Mookie Betts has never doubted his value, which is why he doesn't regret turning down a $300 million extension from the Red Sox.
Speaking to reporters in a Zoom call on Monday, Betts made it clear that even if his market doesn't end up being what he anticipated pre-pandemic, he's comfortable with saying no to the Red Sox.
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"I don't regret turning down that," Betts said. "Once I make a decision, I make a decision. I'm not going back and questioning myself. I don't worry about that. The market will be what the market is. We'll cross that bridge when we get there."
Who knows where that bridge will lead? Of more pressing concern for Betts is staying healthy in these uncertain times. While teammate David Price has already opted out of the season, that's not really an option for Betts, who will lose his service time if he chooses not to play, and thus not be able to enter free agency this fall.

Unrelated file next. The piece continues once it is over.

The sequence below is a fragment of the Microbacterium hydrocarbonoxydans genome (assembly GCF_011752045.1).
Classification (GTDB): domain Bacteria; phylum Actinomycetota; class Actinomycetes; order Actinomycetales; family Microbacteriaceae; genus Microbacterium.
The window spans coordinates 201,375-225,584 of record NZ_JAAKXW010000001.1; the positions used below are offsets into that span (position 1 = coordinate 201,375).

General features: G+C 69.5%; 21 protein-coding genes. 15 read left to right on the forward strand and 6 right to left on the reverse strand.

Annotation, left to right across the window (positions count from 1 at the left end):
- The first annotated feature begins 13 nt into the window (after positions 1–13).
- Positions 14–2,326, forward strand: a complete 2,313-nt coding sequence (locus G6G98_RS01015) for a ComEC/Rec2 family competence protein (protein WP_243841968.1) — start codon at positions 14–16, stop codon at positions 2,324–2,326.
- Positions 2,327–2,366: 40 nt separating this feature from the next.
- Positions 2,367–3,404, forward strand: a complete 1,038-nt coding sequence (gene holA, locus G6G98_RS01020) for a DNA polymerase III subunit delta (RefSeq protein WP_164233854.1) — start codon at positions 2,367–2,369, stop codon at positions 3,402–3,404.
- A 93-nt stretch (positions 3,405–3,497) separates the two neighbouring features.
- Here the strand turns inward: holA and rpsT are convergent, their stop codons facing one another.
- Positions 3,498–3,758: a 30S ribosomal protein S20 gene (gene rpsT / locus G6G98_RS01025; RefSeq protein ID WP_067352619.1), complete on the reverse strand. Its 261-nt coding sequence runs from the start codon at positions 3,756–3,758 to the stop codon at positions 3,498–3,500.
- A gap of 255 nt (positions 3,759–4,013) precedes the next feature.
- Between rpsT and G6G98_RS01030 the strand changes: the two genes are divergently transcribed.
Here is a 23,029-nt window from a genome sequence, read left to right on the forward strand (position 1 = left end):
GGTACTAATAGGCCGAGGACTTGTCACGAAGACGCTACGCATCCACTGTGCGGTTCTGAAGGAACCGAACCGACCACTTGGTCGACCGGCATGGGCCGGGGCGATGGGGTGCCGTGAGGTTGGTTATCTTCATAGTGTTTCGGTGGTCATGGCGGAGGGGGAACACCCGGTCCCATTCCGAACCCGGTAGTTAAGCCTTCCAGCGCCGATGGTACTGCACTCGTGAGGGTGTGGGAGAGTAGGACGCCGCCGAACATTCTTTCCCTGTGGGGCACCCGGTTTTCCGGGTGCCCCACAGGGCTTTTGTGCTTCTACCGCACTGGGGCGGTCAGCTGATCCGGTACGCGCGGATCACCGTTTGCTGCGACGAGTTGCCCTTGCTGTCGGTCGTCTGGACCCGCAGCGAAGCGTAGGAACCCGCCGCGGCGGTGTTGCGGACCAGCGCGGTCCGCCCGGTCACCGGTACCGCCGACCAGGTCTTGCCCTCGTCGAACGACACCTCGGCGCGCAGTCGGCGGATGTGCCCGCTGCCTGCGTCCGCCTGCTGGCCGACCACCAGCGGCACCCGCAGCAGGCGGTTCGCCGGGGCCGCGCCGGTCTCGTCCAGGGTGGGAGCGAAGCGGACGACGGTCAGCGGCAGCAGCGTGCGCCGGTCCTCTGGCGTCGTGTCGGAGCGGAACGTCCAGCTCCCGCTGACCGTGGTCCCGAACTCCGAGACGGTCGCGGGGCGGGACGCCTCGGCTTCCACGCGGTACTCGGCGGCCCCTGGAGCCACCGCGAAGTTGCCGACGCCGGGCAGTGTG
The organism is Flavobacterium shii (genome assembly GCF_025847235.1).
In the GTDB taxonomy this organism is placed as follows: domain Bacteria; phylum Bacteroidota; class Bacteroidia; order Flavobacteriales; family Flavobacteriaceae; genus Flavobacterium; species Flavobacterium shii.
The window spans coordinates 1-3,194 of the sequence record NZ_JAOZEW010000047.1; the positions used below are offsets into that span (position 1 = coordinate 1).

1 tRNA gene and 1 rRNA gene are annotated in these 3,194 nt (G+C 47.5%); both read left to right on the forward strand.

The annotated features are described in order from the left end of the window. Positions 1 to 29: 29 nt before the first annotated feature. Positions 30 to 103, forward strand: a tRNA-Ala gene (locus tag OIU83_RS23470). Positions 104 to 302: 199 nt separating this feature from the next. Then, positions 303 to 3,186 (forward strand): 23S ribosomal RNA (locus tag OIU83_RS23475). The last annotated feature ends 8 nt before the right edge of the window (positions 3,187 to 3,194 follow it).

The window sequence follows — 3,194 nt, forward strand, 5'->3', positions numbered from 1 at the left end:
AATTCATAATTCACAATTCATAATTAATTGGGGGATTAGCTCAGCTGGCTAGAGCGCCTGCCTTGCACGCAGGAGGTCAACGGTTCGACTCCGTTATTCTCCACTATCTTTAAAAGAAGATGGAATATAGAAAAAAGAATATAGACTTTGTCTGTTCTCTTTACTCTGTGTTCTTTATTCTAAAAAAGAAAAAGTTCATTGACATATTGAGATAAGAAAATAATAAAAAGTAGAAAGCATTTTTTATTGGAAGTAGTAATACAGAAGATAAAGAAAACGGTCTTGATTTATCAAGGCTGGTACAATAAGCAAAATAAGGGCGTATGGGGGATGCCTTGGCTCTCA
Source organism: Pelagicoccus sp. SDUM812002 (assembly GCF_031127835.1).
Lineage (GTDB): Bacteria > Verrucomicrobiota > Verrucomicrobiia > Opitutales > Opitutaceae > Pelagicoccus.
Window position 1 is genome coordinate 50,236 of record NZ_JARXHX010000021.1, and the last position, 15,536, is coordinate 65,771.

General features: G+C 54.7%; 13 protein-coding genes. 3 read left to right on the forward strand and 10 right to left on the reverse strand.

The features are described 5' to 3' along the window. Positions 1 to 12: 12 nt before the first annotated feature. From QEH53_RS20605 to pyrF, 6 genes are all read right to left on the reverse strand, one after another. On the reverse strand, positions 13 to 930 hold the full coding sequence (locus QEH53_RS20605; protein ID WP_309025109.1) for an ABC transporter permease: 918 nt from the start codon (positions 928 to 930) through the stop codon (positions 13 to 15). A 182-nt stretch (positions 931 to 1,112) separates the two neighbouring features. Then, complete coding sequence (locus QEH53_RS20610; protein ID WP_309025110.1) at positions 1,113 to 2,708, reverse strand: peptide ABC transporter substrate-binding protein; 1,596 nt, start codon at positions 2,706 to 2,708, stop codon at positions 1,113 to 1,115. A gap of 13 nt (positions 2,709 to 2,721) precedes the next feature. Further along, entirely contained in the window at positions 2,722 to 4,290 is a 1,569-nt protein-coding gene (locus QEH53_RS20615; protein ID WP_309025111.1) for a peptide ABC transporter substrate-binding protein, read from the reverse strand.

"Free agency is really on the back burner," Betts said. "That'll come. That's nothing that I'm really thinking about right now. Right now, the main concern is (safety). There's a lot going on, we haven't gotten tests back and we don't know who's sick and not sick. There's just a lot going on that needs to be addressed and free agency is not one of those things right now. That will come when it comes."
Added Betts: "I'm not in the same predicament as someone who can opt out. I'm kind of in a different spot. My decision is obviously going to be different. That's the situation I'm in."
WEEI's Lou Merloni reported that Betts' countered the Red Sox $300 million offer with a 12-year, $420 million proposal. It's hard to imagine that money is going to be there this fall, even for a player as talented as Betts, a former MVP with the Red Sox who's now hoping to lead the Dodgers to a World Series.
"We have to get to the season first," he said. "We've got camps being shut down, people going three or four days without tests. You just don't know what's going on. I know it's hard. I'm not blaming, or saying this, that or the other, I know it's hard. But somebody's got to do it. And we've got to just figure out the right way to do it."